mov DWORD PTR [ebp-0xc],0x3

It automatically converted the float 3.2 into the integer (0x3) and copied it in memory where the variable number is located (i.e. ebp-0xc). Don’t worry if you didn’t understand this last example, we will have a closer look at it in the next chapter.

Browsing array

Declaring is also important for arrays. Elements in arrays are stored in memory one after the other. But each element takes a specific amount of space in memory depending on the type. For instance, let’s consider the following array of 10 integers:

int array[10];

Let say the beginning of the array is located at the address 0xbfffef00. The first element (array[0]) will be located at 0xbfffef00, the second element (array[1]) will be located at 0xbfffef08 (0xbfffef00+ size of one integer), the third element (array[2]) will be located at 0xbfffef10 (0xbfffef00 + twotime the size of one integer), etc. Now, let’s consider the following array of 10 characters:

char string[10];

This array is located at 0xbfffee00. The first element (string[0]) will be located at 0xbfffee00, the second element (string[1]) will be located at 0xbfffee01 (0xbfffee00 + size of one character), the third element (string[2]) will be located at 0xbfffee00 (0xbfffee02 + two time the size of one character), etc.

So we can tell the address pointed by string[2] is the same as the address calculated from string + (2 * sizeof(char)):

  • string: When the variable name of an array is used without [ ], using the name gets you the address in memory of the variable (first element in array)

  • sizeof(): Gets the size of an object or type

  • char: Type with which the array has been declared

So basically, the type in the declaration of an array is used to determine where the next element is located. In other words, it tells you how many bytes should be skipped to reach the next element.

Allocating memory

Declaring a variable also tells how much space should be allocated in memory. So for instance, if you declare an integer, 4 bytes will be allocated in the stack:

int number;

Will be translated as the following in machine instruction:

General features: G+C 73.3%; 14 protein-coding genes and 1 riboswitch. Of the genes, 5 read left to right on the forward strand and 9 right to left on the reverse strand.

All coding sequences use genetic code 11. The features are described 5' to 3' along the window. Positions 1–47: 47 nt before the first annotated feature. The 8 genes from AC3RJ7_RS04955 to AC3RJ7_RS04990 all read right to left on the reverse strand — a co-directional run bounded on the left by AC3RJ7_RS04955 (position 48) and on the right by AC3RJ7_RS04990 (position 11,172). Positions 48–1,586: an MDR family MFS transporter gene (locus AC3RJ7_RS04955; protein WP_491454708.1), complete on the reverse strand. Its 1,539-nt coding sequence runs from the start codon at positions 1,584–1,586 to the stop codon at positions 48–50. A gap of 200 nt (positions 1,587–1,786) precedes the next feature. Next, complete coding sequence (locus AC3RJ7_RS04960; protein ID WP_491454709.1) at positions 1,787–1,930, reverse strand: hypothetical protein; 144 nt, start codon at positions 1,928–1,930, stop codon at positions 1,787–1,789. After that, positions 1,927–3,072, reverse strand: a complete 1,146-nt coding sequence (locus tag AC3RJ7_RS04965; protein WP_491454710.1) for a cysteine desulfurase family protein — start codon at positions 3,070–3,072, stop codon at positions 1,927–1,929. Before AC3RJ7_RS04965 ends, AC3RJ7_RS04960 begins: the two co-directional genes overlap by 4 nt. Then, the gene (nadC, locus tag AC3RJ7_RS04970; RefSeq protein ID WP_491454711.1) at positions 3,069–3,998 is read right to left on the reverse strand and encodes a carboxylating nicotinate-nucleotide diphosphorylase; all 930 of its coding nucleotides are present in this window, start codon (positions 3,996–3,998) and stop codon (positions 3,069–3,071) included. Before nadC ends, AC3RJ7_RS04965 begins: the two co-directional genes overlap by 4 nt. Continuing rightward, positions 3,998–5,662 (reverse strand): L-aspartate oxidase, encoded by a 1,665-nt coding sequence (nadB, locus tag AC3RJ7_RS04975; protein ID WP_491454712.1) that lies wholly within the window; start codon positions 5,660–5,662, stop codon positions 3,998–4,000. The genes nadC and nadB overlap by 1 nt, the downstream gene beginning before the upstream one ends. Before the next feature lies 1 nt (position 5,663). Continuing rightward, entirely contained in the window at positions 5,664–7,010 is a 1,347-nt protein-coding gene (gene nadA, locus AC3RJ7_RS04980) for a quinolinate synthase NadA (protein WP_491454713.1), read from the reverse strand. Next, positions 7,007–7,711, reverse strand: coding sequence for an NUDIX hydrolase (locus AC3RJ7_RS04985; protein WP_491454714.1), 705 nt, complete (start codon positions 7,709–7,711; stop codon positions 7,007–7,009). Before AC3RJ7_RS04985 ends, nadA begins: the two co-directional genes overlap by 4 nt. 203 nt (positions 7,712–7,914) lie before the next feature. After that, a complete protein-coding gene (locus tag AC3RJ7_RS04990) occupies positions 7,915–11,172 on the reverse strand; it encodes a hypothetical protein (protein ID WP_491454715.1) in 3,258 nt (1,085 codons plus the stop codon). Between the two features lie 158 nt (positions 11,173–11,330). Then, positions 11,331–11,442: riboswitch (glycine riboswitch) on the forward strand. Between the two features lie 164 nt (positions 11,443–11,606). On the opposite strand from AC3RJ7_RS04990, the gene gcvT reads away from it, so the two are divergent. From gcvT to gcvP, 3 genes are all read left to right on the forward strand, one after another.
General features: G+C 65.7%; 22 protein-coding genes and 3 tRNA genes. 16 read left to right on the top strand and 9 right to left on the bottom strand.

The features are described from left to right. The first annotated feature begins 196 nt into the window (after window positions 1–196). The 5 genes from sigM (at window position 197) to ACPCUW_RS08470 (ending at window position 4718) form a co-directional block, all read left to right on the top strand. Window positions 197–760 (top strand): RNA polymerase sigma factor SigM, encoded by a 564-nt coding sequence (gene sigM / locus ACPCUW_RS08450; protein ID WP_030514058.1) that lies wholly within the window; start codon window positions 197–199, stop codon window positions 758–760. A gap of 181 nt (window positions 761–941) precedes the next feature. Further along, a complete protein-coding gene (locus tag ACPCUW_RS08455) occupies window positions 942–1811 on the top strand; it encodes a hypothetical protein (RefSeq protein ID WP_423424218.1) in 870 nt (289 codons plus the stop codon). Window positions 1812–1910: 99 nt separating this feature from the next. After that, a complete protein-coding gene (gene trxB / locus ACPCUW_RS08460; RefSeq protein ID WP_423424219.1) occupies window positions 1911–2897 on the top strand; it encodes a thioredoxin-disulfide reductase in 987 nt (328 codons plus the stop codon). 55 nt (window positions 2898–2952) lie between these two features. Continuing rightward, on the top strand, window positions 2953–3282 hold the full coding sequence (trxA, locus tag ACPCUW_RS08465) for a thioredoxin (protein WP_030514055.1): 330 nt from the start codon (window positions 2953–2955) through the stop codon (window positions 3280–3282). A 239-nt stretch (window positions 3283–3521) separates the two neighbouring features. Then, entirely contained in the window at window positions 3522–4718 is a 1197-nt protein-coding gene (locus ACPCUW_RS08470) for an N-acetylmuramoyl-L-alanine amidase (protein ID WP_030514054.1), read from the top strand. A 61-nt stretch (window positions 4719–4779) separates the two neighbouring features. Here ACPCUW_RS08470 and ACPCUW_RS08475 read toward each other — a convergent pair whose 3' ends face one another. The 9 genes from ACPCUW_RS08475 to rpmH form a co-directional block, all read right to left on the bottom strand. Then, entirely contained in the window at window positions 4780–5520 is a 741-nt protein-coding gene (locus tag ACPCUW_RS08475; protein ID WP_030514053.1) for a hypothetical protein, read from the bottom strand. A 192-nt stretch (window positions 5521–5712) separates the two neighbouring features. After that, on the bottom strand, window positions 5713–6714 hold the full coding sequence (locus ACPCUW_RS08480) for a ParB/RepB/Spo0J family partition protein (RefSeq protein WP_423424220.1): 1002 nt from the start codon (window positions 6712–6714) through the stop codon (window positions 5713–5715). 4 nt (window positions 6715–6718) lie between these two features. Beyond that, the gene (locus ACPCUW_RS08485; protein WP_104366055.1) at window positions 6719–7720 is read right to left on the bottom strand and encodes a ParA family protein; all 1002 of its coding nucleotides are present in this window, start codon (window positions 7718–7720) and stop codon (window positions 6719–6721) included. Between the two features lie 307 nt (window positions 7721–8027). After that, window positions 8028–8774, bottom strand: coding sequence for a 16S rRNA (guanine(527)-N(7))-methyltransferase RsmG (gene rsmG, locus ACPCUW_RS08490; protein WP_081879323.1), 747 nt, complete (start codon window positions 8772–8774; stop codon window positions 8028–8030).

sub esp, 0x4

The above assembly instruction allocates 4 bytes in the stack. ESP points at the top of the stack, and if you look in chapter memory, the stack is growing backward, so subtracting ESP means increasing the size of the stack.

Assigning value

Once the variable declared, we can assign data and manipulate it. To assign a value to the variable, you simply need to use the symbol =:

int number;
number = 3;

In a table, you will need to indicate the index (first element being 0). So the following will set the value L at the third element of the array:

char string[11];
string[2] = 'L';

Single quotes (') is interpreted in C as a single character, while double quotes (") are interpreted as a NULL terminated string.

Assigning value on struct is slightly different. The two most common ways to set the variable is either by using {} with the value separated with a coma, or by using the sub-name separated with a .. Here is a mix of both:

struct Date today = { 2019, 1, 1, 0, 0, 0 };
today.day = 17;
today.hours = 15;
today.minutes = 6;
today.minutes = 45;

Now that the variables are declared and set, we can start manipulating them.

Pointer

We mentioned at the beginning of this sub-chapter that variables are meant to be some sort of abstraction layer so that we don’t have to deal with memory addresses and offsets and instead we can use a meaningful name to store, move and process data. However, sometime, it could be interesting to actually know and manipulate the memory address of a variable. One reason will be explain later in sub-chapter function arguments.